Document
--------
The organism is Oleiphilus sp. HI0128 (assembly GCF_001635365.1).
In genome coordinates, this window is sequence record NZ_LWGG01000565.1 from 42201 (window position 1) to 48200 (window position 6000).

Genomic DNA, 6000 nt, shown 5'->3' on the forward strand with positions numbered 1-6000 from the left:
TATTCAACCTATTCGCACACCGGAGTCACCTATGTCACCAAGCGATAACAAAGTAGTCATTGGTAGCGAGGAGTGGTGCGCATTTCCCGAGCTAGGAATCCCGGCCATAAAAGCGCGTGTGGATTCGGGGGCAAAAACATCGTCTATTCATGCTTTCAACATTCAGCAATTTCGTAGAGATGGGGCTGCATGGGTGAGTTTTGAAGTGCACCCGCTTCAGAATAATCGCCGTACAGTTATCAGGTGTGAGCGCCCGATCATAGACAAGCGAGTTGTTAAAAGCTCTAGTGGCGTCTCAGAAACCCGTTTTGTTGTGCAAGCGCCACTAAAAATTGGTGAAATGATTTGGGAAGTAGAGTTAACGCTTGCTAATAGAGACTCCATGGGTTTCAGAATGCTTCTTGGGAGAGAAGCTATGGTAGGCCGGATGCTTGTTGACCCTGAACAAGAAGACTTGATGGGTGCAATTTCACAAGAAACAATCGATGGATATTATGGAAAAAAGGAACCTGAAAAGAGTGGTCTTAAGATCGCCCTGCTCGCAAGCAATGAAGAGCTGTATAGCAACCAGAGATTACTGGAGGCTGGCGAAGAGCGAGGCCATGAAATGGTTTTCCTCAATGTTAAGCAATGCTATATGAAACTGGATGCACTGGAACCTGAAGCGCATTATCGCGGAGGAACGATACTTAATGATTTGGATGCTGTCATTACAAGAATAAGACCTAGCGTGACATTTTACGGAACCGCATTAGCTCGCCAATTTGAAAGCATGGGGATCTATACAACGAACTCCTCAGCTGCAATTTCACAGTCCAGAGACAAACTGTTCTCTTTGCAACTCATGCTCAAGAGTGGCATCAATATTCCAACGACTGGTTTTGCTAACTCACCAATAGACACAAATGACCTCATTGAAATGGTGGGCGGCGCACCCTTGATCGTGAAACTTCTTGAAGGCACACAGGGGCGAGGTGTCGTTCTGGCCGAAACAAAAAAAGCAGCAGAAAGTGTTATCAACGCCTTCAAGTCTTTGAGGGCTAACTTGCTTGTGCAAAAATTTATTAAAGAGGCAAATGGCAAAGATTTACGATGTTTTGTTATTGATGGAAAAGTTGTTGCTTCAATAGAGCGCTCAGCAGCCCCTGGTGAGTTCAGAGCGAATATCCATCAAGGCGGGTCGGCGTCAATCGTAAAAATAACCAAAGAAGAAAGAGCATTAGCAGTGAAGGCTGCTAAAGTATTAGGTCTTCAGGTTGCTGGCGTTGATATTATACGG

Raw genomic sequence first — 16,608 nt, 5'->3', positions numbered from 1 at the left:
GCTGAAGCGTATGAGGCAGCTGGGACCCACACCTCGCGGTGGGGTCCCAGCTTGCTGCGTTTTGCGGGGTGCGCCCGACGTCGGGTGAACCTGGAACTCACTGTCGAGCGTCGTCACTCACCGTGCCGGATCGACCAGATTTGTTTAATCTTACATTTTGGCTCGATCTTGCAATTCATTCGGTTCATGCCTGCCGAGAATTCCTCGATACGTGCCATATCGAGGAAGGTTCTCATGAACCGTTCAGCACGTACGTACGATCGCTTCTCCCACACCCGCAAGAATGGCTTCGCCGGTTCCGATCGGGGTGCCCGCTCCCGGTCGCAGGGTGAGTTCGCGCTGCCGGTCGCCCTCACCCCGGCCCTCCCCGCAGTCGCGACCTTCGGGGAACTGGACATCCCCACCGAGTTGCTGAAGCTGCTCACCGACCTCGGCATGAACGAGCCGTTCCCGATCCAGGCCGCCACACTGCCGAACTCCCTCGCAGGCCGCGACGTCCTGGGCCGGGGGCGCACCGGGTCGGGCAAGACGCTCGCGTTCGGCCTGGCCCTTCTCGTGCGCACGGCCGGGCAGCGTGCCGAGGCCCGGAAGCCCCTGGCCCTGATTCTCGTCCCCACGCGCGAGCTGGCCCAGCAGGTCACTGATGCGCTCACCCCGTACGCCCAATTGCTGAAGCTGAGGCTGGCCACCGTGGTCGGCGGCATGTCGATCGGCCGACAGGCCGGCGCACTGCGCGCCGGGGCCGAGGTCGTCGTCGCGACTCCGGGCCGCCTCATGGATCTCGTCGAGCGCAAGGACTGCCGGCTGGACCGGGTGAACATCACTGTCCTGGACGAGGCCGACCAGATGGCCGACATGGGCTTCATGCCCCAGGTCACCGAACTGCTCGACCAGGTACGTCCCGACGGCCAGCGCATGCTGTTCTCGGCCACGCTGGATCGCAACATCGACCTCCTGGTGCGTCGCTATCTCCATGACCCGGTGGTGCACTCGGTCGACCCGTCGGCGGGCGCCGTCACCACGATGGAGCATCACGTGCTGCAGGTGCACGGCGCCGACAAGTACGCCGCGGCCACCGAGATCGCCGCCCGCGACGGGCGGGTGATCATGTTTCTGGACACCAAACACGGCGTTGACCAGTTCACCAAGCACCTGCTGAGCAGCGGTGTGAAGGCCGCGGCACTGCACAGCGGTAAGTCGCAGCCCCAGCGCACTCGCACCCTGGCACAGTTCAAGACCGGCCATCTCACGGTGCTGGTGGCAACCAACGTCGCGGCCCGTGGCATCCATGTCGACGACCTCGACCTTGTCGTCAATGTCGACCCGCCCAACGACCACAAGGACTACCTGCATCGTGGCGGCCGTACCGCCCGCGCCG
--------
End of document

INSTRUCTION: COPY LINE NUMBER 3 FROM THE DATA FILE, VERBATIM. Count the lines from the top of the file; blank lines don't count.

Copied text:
Genomic DNA, 6000 nt, shown 5'->3' on the forward strand with positions numbered 1-6000 from the left: